AAPG Annual Convention and Exhibition

Datapages, Inc.Print this page

Occurrence of Organic-Matter Pores in Sub-1.0% Vitrinite Reflectance Mudrocks: Examples From the Devonian New Albany Shale, the Mississippian Barnett Shale and the Cretaceous Eagle Ford Formation

Abstract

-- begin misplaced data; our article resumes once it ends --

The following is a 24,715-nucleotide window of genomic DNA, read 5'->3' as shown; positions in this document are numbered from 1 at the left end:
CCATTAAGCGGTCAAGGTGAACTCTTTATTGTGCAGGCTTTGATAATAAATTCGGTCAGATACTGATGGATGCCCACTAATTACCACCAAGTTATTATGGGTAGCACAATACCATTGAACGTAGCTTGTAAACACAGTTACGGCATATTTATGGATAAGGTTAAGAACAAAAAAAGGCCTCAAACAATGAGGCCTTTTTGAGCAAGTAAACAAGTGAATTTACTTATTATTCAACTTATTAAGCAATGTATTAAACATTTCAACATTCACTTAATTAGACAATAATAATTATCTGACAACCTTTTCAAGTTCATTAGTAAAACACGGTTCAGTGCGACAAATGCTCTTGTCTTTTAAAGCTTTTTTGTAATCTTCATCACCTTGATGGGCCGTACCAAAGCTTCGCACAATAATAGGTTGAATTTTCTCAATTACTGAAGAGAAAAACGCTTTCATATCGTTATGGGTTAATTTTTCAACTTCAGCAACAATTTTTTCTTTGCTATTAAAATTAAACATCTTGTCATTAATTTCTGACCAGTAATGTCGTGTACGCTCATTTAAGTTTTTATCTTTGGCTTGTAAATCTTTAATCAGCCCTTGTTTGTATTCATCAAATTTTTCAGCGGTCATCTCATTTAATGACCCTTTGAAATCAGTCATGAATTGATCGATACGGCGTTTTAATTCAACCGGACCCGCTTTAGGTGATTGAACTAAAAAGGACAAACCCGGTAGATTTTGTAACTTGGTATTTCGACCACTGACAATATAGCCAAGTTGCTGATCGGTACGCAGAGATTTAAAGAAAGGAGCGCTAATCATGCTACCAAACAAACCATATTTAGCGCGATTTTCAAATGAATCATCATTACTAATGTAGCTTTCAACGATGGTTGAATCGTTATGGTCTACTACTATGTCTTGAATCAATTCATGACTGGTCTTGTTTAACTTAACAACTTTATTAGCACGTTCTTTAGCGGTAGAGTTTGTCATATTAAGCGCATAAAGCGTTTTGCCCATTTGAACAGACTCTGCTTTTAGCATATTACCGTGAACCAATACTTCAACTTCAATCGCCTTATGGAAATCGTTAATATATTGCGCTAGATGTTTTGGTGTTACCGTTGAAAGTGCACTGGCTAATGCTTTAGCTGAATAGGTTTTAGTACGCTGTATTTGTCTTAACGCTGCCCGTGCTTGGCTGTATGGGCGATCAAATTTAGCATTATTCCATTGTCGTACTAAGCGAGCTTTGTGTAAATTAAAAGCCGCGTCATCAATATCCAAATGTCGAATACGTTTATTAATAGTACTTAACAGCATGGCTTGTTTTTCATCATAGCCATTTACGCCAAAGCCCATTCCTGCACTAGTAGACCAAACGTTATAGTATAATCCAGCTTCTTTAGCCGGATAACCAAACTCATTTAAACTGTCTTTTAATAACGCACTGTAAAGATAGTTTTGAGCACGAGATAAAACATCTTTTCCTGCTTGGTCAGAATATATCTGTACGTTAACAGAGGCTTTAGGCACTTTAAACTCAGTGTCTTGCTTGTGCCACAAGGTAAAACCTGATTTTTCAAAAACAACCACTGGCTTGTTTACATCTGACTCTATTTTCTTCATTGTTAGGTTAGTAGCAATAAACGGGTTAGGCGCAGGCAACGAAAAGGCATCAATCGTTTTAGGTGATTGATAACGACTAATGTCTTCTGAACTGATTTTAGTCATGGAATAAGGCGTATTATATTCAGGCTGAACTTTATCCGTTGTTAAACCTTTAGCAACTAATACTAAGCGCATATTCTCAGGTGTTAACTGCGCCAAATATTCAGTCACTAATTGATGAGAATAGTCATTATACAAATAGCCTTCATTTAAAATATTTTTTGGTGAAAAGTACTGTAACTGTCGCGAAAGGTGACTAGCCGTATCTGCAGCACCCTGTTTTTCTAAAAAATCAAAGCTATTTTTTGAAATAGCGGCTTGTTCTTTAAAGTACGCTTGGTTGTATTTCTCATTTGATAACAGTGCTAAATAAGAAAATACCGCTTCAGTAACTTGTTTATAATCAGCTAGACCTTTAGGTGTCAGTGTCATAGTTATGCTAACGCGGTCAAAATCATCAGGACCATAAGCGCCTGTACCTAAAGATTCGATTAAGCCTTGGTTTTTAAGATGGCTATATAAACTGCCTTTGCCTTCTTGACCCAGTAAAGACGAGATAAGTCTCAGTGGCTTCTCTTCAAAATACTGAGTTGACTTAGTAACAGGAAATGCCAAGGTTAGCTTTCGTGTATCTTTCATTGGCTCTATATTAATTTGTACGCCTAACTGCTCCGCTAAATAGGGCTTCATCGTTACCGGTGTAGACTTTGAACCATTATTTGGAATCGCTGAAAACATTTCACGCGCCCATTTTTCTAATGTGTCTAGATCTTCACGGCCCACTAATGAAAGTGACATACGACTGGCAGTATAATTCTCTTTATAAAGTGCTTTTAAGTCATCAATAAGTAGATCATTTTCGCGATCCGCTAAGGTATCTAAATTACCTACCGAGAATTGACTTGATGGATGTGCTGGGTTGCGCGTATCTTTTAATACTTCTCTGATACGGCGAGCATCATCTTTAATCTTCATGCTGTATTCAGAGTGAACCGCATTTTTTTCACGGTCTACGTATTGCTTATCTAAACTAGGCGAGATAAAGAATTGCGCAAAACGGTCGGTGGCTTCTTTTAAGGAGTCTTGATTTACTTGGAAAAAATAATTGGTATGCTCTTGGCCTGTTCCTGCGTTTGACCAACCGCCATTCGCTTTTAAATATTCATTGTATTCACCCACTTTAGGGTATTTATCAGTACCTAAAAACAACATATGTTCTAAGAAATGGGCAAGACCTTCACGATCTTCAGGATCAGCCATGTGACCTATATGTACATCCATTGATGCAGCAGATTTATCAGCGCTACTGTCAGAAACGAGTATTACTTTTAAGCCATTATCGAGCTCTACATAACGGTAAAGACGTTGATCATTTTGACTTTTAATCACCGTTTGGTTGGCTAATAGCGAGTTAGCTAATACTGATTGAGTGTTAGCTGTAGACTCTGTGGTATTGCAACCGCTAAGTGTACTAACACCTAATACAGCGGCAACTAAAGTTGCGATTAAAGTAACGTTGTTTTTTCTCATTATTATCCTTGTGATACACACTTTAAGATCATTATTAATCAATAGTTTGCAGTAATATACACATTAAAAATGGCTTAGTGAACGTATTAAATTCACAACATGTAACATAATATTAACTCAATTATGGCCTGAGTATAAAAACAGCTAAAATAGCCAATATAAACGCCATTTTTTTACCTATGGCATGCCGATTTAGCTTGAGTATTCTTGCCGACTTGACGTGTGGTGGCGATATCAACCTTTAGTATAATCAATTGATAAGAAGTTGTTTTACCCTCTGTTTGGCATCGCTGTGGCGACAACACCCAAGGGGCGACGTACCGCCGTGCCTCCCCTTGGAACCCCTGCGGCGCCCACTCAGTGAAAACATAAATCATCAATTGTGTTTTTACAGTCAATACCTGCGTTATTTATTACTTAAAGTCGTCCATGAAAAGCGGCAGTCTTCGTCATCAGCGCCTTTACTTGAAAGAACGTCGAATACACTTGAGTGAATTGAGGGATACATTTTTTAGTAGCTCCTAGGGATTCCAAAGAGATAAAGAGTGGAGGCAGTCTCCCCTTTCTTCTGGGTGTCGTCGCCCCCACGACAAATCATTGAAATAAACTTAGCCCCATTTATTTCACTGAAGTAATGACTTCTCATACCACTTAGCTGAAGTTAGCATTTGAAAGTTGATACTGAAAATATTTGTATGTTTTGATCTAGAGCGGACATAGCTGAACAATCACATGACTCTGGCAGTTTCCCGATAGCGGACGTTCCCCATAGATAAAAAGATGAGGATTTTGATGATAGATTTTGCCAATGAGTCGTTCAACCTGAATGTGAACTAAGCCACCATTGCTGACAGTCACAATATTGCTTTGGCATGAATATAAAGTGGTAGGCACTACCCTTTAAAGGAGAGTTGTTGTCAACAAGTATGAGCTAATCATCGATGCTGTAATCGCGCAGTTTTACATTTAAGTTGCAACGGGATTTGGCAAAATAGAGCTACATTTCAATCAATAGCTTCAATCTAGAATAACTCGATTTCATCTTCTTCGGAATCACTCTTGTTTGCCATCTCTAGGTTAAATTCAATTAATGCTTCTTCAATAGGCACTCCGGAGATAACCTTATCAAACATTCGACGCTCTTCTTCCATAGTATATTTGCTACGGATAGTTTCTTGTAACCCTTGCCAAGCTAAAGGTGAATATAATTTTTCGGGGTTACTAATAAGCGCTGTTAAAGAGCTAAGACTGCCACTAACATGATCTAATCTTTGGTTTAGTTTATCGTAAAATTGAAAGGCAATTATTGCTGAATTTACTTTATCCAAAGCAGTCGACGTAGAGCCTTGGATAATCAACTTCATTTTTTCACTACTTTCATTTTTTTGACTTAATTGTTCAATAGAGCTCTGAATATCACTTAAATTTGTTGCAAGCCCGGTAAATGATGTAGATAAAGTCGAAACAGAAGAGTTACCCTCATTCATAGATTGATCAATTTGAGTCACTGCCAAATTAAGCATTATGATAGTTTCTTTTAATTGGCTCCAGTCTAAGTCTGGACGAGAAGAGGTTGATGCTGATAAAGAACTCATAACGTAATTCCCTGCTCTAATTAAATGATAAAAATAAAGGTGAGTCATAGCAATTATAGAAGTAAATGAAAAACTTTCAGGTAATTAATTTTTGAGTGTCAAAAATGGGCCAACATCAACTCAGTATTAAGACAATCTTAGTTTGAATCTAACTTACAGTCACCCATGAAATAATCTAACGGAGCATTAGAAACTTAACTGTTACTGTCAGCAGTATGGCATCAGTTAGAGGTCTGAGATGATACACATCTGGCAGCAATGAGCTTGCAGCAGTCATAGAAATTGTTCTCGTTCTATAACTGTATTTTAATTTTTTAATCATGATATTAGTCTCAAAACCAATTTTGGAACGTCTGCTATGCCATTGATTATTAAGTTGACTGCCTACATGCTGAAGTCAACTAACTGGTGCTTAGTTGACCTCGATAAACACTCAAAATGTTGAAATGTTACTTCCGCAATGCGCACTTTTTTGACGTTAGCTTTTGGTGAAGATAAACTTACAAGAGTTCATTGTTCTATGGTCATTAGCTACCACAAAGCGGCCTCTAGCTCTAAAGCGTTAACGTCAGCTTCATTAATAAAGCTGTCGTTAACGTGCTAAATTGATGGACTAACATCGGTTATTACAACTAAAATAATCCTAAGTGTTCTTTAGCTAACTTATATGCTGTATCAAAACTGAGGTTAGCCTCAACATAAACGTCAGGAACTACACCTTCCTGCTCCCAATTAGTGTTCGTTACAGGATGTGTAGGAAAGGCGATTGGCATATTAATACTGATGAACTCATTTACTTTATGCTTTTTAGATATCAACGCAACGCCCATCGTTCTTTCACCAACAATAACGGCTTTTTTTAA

There is controversy about the development of organic-matter (OM) pores in lower maturity organic-rich mudrocks, with some studies concluding OM pores are not formed until the gas window is reached (vitrinite reflectances > 1.3%). However, we have observed many samples in which OM pores are present in sub-1.0% vitrinite reflectance mudrocks from the Devonian New Albany Shale of the Illinois Basin (siliceous-argillaceous lithologies), the Mississippian Barnett Shale of the Fort Worth Basin (dominantly siliceous lithologies) and the Cretaceous Eagle Ford Formation from South Texas (dominantly calcareous lithologies). In these same rocks, OM pores are generally absent or rare at vitrinite reflectances less than 0.75%. Further controversy exists over being able to differentiate maturation-related OM pores from pores that remain when mobile organic matter incompletely fills pre-existing interparticle or intraparticle pores due to the presence of other fluid phases. Such pores tend to be smooth walled and larger than maturation-related OM pores and this mechanism typically forms only one or two pores in the center of an area of OM. Three cores were sampled in the Barnett, one core was sampled in the New Albany and four cores were sampled in the Eagle Ford. All samples were in the 0.75 to 1.0% vitrinite reflectance thermal maturity range. Pores were examined using a field-emission scanning electron microscope on surfaces prepared with broad-ion-beam milling using Ar-ions. OM pores observed are typically less than a micrometer in diameter. OM pore shapes are highly variable from nearly circular to highly elongate in outline. OM pore abundances are highly variable ranging from a scattered few to densely concentrated spongy patches. Differences in pore size, shape, and abundance may be related to underlying differences in the composition and structure of the original OM. OM pores are overall lower in abundance in sub-1.0% vitrinite reflectance mudrocks than in more mature mudrocks. However, heterogeneity of pore development is such that nonporous to highly porous organic matter is found across a range of thermal maturities. Variation occurs both within and between samples.